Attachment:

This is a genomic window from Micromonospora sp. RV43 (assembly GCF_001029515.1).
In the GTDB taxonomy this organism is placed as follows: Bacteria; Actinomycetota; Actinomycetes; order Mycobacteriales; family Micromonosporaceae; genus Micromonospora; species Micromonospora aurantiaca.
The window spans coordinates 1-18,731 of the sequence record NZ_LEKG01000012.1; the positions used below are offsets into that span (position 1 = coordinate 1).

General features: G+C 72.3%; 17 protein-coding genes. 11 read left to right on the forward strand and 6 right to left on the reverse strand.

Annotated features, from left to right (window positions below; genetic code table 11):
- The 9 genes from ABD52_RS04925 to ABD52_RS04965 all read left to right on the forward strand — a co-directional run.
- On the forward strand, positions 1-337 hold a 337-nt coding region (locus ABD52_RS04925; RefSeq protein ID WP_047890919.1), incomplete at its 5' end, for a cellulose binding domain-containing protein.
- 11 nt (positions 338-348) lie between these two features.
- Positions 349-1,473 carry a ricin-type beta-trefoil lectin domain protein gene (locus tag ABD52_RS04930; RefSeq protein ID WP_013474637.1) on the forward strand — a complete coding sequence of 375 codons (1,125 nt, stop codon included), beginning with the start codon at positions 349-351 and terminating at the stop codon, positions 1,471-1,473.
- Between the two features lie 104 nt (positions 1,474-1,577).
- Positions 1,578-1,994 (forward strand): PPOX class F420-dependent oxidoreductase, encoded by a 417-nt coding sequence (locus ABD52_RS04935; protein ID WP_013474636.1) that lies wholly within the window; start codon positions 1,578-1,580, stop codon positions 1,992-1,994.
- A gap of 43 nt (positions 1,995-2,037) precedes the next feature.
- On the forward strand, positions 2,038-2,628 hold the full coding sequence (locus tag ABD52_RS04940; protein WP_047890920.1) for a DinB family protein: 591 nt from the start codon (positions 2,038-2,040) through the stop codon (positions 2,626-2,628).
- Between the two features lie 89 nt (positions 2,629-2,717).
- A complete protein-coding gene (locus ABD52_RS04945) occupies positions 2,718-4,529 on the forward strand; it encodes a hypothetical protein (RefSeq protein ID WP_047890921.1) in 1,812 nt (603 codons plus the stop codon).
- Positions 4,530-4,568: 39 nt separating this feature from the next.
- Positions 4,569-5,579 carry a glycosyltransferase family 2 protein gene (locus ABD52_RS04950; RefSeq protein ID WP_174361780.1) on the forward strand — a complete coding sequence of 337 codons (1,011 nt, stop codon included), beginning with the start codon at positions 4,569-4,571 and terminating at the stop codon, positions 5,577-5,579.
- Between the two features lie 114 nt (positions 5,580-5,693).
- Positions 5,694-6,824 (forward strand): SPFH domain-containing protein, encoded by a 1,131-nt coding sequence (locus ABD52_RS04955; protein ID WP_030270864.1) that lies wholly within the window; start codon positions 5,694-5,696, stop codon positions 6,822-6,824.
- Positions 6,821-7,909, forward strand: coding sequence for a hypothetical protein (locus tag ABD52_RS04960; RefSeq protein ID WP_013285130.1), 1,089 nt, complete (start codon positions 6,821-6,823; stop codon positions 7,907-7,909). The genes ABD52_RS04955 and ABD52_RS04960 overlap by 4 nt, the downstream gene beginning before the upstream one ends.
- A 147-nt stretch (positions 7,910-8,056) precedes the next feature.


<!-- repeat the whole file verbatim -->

This is a genomic window from Micromonospora sp. RV43 (assembly GCF_001029515.1).
In the GTDB taxonomy this organism is placed as follows: Bacteria; Actinomycetota; Actinomycetes; order Mycobacteriales; family Micromonosporaceae; genus Micromonospora; species Micromonospora aurantiaca.
The window spans coordinates 1-18,731 of the sequence record NZ_LEKG01000012.1; the positions used below are offsets into that span (position 1 = coordinate 1).

General features: G+C 72.3%; 17 protein-coding genes. 11 read left to right on the forward strand and 6 right to left on the reverse strand.

Annotated features, from left to right (window positions below; genetic code table 11):
- The 9 genes from ABD52_RS04925 to ABD52_RS04965 all read left to right on the forward strand — a co-directional run.
- On the forward strand, positions 1-337 hold a 337-nt coding region (locus ABD52_RS04925; RefSeq protein ID WP_047890919.1), incomplete at its 5' end, for a cellulose binding domain-containing protein.
- 11 nt (positions 338-348) lie between these two features.
- Positions 349-1,473 carry a ricin-type beta-trefoil lectin domain protein gene (locus tag ABD52_RS04930; RefSeq protein ID WP_013474637.1) on the forward strand — a complete coding sequence of 375 codons (1,125 nt, stop codon included), beginning with the start codon at positions 349-351 and terminating at the stop codon, positions 1,471-1,473.
- Between the two features lie 104 nt (positions 1,474-1,577).
- Positions 1,578-1,994 (forward strand): PPOX class F420-dependent oxidoreductase, encoded by a 417-nt coding sequence (locus ABD52_RS04935; protein ID WP_013474636.1) that lies wholly within the window; start codon positions 1,578-1,580, stop codon positions 1,992-1,994.
- A gap of 43 nt (positions 1,995-2,037) precedes the next feature.
- On the forward strand, positions 2,038-2,628 hold the full coding sequence (locus tag ABD52_RS04940; protein WP_047890920.1) for a DinB family protein: 591 nt from the start codon (positions 2,038-2,040) through the stop codon (positions 2,626-2,628).
- Between the two features lie 89 nt (positions 2,629-2,717).
- A complete protein-coding gene (locus ABD52_RS04945) occupies positions 2,718-4,529 on the forward strand; it encodes a hypothetical protein (RefSeq protein ID WP_047890921.1) in 1,812 nt (603 codons plus the stop codon).
- Positions 4,530-4,568: 39 nt separating this feature from the next.
- Positions 4,569-5,579 carry a glycosyltransferase family 2 protein gene (locus ABD52_RS04950; RefSeq protein ID WP_174361780.1) on the forward strand — a complete coding sequence of 337 codons (1,011 nt, stop codon included), beginning with the start codon at positions 4,569-4,571 and terminating at the stop codon, positions 5,577-5,579.
- Between the two features lie 114 nt (positions 5,580-5,693).
- Positions 5,694-6,824 (forward strand): SPFH domain-containing protein, encoded by a 1,131-nt coding sequence (locus ABD52_RS04955; protein ID WP_030270864.1) that lies wholly within the window; start codon positions 5,694-5,696, stop codon positions 6,822-6,824.
- Positions 6,821-7,909, forward strand: coding sequence for a hypothetical protein (locus tag ABD52_RS04960; RefSeq protein ID WP_013285130.1), 1,089 nt, complete (start codon positions 6,821-6,823; stop codon positions 7,907-7,909). The genes ABD52_RS04955 and ABD52_RS04960 overlap by 4 nt, the downstream gene beginning before the upstream one ends.
- A 147-nt stretch (positions 7,910-8,056) precedes the next feature.